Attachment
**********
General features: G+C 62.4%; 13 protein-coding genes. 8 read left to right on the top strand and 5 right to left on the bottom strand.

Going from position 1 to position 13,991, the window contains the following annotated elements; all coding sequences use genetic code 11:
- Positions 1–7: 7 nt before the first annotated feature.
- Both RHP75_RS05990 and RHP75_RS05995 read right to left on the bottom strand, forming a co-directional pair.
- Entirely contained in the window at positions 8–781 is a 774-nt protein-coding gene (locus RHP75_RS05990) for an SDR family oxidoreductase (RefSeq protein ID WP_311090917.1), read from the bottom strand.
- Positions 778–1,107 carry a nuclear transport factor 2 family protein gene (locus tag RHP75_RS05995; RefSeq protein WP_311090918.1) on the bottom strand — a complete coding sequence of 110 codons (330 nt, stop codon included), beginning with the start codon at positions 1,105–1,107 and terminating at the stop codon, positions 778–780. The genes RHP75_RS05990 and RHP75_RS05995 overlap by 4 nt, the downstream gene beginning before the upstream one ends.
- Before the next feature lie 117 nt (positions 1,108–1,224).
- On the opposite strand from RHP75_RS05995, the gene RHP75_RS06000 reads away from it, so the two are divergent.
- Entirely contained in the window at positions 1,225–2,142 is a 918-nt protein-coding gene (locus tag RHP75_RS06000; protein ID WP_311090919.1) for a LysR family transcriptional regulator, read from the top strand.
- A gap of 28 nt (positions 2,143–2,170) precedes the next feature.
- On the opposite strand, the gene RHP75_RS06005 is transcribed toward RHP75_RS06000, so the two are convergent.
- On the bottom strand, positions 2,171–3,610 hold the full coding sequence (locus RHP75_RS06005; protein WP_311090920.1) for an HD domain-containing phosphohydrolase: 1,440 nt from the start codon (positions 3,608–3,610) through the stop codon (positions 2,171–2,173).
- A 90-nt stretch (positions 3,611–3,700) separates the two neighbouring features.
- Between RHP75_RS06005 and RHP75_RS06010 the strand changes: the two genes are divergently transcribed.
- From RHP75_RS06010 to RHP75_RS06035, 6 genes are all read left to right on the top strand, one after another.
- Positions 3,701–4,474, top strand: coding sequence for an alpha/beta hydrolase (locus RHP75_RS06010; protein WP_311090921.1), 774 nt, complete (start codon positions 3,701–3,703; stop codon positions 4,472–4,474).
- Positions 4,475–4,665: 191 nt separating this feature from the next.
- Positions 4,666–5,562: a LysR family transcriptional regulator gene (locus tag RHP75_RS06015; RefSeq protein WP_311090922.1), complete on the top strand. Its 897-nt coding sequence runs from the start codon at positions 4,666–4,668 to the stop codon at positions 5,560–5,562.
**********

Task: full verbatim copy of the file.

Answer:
General features: G+C 62.4%; 13 protein-coding genes. 8 read left to right on the top strand and 5 right to left on the bottom strand.

Going from position 1 to position 13,991, the window contains the following annotated elements; all coding sequences use genetic code 11:
- Positions 1–7: 7 nt before the first annotated feature.
- Both RHP75_RS05990 and RHP75_RS05995 read right to left on the bottom strand, forming a co-directional pair.
- Entirely contained in the window at positions 8–781 is a 774-nt protein-coding gene (locus RHP75_RS05990) for an SDR family oxidoreductase (RefSeq protein ID WP_311090917.1), read from the bottom strand.
- Positions 778–1,107 carry a nuclear transport factor 2 family protein gene (locus tag RHP75_RS05995; RefSeq protein WP_311090918.1) on the bottom strand — a complete coding sequence of 110 codons (330 nt, stop codon included), beginning with the start codon at positions 1,105–1,107 and terminating at the stop codon, positions 778–780. The genes RHP75_RS05990 and RHP75_RS05995 overlap by 4 nt, the downstream gene beginning before the upstream one ends.
- Before the next feature lie 117 nt (positions 1,108–1,224).
- On the opposite strand from RHP75_RS05995, the gene RHP75_RS06000 reads away from it, so the two are divergent.
- Entirely contained in the window at positions 1,225–2,142 is a 918-nt protein-coding gene (locus tag RHP75_RS06000; protein ID WP_311090919.1) for a LysR family transcriptional regulator, read from the top strand.
- A gap of 28 nt (positions 2,143–2,170) precedes the next feature.
- On the opposite strand, the gene RHP75_RS06005 is transcribed toward RHP75_RS06000, so the two are convergent.
- On the bottom strand, positions 2,171–3,610 hold the full coding sequence (locus RHP75_RS06005; protein WP_311090920.1) for an HD domain-containing phosphohydrolase: 1,440 nt from the start codon (positions 3,608–3,610) through the stop codon (positions 2,171–2,173).
- A 90-nt stretch (positions 3,611–3,700) separates the two neighbouring features.
- Between RHP75_RS06005 and RHP75_RS06010 the strand changes: the two genes are divergently transcribed.
- From RHP75_RS06010 to RHP75_RS06035, 6 genes are all read left to right on the top strand, one after another.
- Positions 3,701–4,474, top strand: coding sequence for an alpha/beta hydrolase (locus RHP75_RS06010; protein WP_311090921.1), 774 nt, complete (start codon positions 3,701–3,703; stop codon positions 4,472–4,474).
- Positions 4,475–4,665: 191 nt separating this feature from the next.
- Positions 4,666–5,562: a LysR family transcriptional regulator gene (locus tag RHP75_RS06015; RefSeq protein WP_311090922.1), complete on the top strand. Its 897-nt coding sequence runs from the start codon at positions 4,666–4,668 to the stop codon at positions 5,560–5,562.